McMann’s approach to her training preparation reflects the high stakes of the fight. Contrary to the public access and wide speculation that fueled Rousey’s rematch with Tate, McMann has voiced her desire to maintain privacy in the run-up to UFC 170.

Alexis Davis, the other mixed martial artist who was in the debate for No. 1 contender status, has checks against her name. Despite a four-fight winning streak with two victories in the UFC, her two losses to Sarah Kaufman—a fighter Rousey overpowered, out-grappled and submitted in 54 seconds—raises questions of how competitive Davis would be against the champion. Davis’ five career defeats are also inevitably compared to McMann’s unblemished record as an indicator of in-ring ability and promotional potential.

For Truly Testing the Champ

As a life-long athlete as proficient in one discipline as Rousey is, McMann represents a fundamental test for the champion. Having matured in such a competitive environment, McMann is less likely to rush in with the reckless abandon of challengers before her.

Rousey has demonstrated a combination of in-fight intelligence and physical balance that overwhelmed Tate, Kaufman and Liz Carmouche. McMann arguably shares these same qualities. Like Rousey, she has dedicated herself to her craft from a young age on a rigorous regime. Work ethic and muscle memory from two decades in wrestling offer a sense of intrigue to the bout that Rousey has not experienced before in her eight-fight career.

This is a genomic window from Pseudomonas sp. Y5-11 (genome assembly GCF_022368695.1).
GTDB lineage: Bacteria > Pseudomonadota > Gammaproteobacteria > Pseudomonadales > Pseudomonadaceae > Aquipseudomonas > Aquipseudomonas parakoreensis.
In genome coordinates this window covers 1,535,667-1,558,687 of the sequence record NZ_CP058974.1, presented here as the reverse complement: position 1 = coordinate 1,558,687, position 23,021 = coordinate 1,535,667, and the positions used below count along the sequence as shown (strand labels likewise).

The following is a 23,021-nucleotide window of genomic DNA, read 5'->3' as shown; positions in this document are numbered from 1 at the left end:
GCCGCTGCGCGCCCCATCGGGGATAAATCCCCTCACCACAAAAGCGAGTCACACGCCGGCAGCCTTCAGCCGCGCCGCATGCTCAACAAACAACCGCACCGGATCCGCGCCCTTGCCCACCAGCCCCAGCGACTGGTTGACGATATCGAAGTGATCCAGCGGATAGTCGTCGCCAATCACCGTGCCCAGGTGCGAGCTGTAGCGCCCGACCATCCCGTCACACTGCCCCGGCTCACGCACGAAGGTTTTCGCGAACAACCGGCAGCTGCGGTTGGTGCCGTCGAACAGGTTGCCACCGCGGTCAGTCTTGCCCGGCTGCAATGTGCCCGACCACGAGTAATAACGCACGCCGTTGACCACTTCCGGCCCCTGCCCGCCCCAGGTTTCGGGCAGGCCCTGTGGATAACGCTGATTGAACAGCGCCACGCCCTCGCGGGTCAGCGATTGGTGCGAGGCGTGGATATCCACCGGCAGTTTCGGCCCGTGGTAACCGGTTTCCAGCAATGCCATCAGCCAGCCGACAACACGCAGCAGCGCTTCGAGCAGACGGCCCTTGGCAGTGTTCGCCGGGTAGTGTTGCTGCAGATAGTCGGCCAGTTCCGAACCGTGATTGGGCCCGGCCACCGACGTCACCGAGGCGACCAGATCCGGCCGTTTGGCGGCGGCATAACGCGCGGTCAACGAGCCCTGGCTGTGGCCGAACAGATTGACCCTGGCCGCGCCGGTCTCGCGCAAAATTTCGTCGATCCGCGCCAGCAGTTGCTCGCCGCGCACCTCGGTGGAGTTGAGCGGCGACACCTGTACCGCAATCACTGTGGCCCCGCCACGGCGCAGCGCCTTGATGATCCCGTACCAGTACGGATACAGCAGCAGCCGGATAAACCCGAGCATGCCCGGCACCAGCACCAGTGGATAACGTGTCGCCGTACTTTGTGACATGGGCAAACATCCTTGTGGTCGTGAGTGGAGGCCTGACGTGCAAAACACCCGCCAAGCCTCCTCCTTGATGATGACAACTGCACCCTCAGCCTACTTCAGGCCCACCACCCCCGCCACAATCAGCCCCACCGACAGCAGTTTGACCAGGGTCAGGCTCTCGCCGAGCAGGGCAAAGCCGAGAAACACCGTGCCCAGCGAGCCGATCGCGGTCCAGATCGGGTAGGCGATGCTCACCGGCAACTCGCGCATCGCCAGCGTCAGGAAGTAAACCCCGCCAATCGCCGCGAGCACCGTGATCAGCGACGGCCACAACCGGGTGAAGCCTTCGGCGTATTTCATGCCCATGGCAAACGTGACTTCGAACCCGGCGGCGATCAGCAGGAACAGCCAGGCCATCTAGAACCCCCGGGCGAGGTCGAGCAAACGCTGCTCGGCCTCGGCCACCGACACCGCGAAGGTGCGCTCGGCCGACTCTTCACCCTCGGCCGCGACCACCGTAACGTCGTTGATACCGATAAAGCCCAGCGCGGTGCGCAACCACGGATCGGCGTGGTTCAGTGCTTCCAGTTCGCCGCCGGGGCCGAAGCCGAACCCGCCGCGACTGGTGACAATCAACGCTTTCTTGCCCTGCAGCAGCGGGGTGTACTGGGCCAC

For the UFC

We must remember that the UFC is a business in the sport of MMA. Its executives make virtually all their decisions in the interest of commercial value. Booking Rousey against McMann for UFC 170 in February is one of those decisions.

A strong fourth quarter for the UFC in 2013 has left the roster available for early 2014 events looking somewhat thin. A quick turnaround for Rousey not only capitalizes on the interest surrounding her beef with Tate, it compensates for the void of true stars left by Georges St-Pierre’s hiatus, Anderson Silva’s horrific leg break, Cain Velasquez’s recurrent shoulder issues and Jon Jones’ delay until his April fight. Although there are plenty of other champions active, few, if any, of them command the mainstream interest that Rousey does.

After a lengthy layoff filming The Ultimate Fighter and exploring participation in the movie industry, Rousey emerged from her second bout with Tate relatively unscathed. She, too, is eager to return to the Octagon, and it would be foolish to assume financial gain had nothing to do with her decision.

The Verdict

The collective effect of these values establishes McMann as the outstanding choice for next crack at Rousey’s title. Several different elements add intrigue to the bout, while the UFC has plenty of incentive to book the fight sooner than later. Another non-title fight for McMann offers more to lose than she and the UFC stand to gain. In this scenario, however, everybody stands to win. So, why wait?

About The Author

Aidan O'Connor
Staff Writer

A native of Maidstone, England, Aidan has been covering MMA in a news or feature capacity since 2010. In addition to writing for The MMA Corner, Aidan also runs the MMAmusing Twitter account and enjoys the sport as an avid enthusiast. A graduate in English and American Studies, he currently works in marketing and public relations.

  • pp

    Rousey by Triangle choke. Second Round. Or Ronda by knock out. 4th round…

  • poppinfresh

    Good article! Insightful, nuanced, and surprisingly grammatical and spelling error-free.